But the tax-haven label has stuck and its incessant use to describe this State abroad is increasingly turning the screw on the Government as the world’s biggest nations prepare to finalise a deal to curb global tax avoidance at a G20 meeting in Rome next month.
The EU Tax Observatory said this week that the main European banks book €20 billion of profits each year in 17 tax havens, including Ireland. None of the Irish banks is named but the European banks make almost four times as much profit per employee in Ireland – about €250,000 – as they do in non-havens. This, along with the fact the Irish tax rate is less than 15 per cent, makes Ireland a haven, it said.
The director of the observatory is French economist Gabriel Zucman, a globally-renowned academic expert on corporate tax avoidance and a harsh critic of the Irish regime. If his fellow Gallic academic Thomas Piketty is seen as the global rock star of economics, then Zucman, who did his PhD under Piketty and frequently collaborates with him, is one of his backing singers.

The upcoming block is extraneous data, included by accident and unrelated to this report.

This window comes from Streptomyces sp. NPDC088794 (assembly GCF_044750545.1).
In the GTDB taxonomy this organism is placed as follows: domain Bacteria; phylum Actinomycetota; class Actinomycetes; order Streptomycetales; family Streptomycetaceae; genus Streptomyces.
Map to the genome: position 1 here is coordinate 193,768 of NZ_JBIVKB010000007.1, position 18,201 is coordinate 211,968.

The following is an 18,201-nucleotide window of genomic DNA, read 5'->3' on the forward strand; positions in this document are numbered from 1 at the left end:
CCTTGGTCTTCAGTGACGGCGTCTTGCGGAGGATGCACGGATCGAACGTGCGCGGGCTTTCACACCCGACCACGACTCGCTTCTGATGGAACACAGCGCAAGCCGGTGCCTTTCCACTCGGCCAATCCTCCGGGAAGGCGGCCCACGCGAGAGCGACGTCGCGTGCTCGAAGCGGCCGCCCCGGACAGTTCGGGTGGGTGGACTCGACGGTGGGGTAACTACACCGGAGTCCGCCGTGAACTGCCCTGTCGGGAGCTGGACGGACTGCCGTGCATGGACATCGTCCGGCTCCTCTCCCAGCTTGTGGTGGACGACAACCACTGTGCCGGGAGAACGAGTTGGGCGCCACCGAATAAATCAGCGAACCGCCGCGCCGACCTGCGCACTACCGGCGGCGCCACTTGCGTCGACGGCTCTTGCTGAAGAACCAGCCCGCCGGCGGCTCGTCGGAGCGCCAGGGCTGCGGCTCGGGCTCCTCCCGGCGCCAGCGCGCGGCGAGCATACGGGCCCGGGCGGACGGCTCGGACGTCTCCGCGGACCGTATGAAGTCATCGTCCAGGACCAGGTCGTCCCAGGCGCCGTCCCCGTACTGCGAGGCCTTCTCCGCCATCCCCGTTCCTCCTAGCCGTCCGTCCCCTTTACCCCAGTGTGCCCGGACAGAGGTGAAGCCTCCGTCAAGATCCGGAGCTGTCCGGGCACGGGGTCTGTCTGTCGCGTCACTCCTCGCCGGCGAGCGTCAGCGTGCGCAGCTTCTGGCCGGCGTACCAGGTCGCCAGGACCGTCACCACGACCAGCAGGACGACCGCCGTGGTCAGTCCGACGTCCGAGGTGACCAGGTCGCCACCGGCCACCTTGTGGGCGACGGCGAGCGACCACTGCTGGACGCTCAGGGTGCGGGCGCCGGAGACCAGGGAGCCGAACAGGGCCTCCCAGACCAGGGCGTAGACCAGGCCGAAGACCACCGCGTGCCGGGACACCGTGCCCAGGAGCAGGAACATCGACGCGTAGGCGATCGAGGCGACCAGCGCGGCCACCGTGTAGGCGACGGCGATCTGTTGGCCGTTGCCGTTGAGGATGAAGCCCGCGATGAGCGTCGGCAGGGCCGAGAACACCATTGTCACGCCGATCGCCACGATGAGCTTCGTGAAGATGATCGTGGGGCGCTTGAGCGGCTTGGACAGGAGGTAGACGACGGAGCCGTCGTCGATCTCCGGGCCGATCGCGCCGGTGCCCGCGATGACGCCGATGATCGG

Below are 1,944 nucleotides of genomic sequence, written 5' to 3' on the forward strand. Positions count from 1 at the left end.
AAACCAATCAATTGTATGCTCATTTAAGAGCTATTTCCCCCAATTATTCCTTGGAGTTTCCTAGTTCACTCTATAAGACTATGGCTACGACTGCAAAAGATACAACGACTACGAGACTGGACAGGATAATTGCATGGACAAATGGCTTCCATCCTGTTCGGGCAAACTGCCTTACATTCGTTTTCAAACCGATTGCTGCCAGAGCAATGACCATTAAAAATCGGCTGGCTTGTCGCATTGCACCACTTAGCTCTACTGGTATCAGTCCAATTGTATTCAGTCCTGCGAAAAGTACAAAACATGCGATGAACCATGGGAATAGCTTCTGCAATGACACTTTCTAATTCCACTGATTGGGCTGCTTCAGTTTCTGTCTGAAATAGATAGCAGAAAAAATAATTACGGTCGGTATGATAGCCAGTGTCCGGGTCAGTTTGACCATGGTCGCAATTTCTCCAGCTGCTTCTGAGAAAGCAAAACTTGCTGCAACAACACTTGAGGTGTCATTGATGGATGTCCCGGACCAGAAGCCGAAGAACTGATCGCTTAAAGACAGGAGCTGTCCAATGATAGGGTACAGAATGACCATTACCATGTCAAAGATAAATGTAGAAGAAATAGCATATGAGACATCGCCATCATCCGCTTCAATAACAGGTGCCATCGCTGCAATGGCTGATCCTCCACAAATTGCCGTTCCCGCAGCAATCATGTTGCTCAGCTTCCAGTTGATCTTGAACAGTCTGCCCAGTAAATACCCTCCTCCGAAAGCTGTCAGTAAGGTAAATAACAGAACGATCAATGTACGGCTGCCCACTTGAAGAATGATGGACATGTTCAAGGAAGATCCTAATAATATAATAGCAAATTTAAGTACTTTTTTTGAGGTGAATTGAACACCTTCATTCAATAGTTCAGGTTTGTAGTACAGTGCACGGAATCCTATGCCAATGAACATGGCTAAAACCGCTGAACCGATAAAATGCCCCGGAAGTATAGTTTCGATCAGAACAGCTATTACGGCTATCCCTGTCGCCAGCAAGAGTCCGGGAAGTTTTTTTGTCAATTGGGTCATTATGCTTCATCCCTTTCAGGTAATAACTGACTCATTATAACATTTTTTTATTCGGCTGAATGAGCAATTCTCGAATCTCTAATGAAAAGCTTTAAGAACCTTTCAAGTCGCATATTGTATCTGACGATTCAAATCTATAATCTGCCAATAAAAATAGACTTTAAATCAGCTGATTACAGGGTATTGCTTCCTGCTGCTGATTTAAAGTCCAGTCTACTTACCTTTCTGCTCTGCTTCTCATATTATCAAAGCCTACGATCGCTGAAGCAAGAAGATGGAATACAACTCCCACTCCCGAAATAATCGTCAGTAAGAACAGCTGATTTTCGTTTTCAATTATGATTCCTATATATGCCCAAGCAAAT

Zucman’s academic output is rarely music to Irish government ears. Three years ago he co-produced a landmark report that concluded the State was the “biggest tax haven in the world”. It estimated that multinationals shifted $106 billion (€89.7 billion) of profits here in 2015, more than all the Caribbean island tax havens combined.
The Government rejected the report as “misleading” and trotted out its OECD definition defence mantra. It said many loopholes have been closed. More, such as the infamous Double Irish tax structure, have been shut since.
In correspondence with The Irish Times this week following the release of the observatory’s report, Zucman acknowledged that there are “many” definitions of a tax haven but he insisted that the one in the banking report – a tax rate less than 15 per cent and abnormally high profits per employee – “has the merit of being data-based, clear and objective”.
Pointedly, the Department of Finance this week responded: “Measured by any objective international criterion, Ireland cannot be defined as a tax haven.”
The observatory is funded by the EU, which has crossed swords for years with Ireland on tax. But the think tank operates independently.
The tax haven "cat call", as one Irish tax sector executive put it this week, was also fired at Ireland in July by the New York Times in an article about the refusal of the Government and Minister for Finance Paschal Donohoe to sign up to the US-driven OECD agreement that sets new tax rules and imposes a global minimum corporate rate of 15 per cent, the sticking point for the State.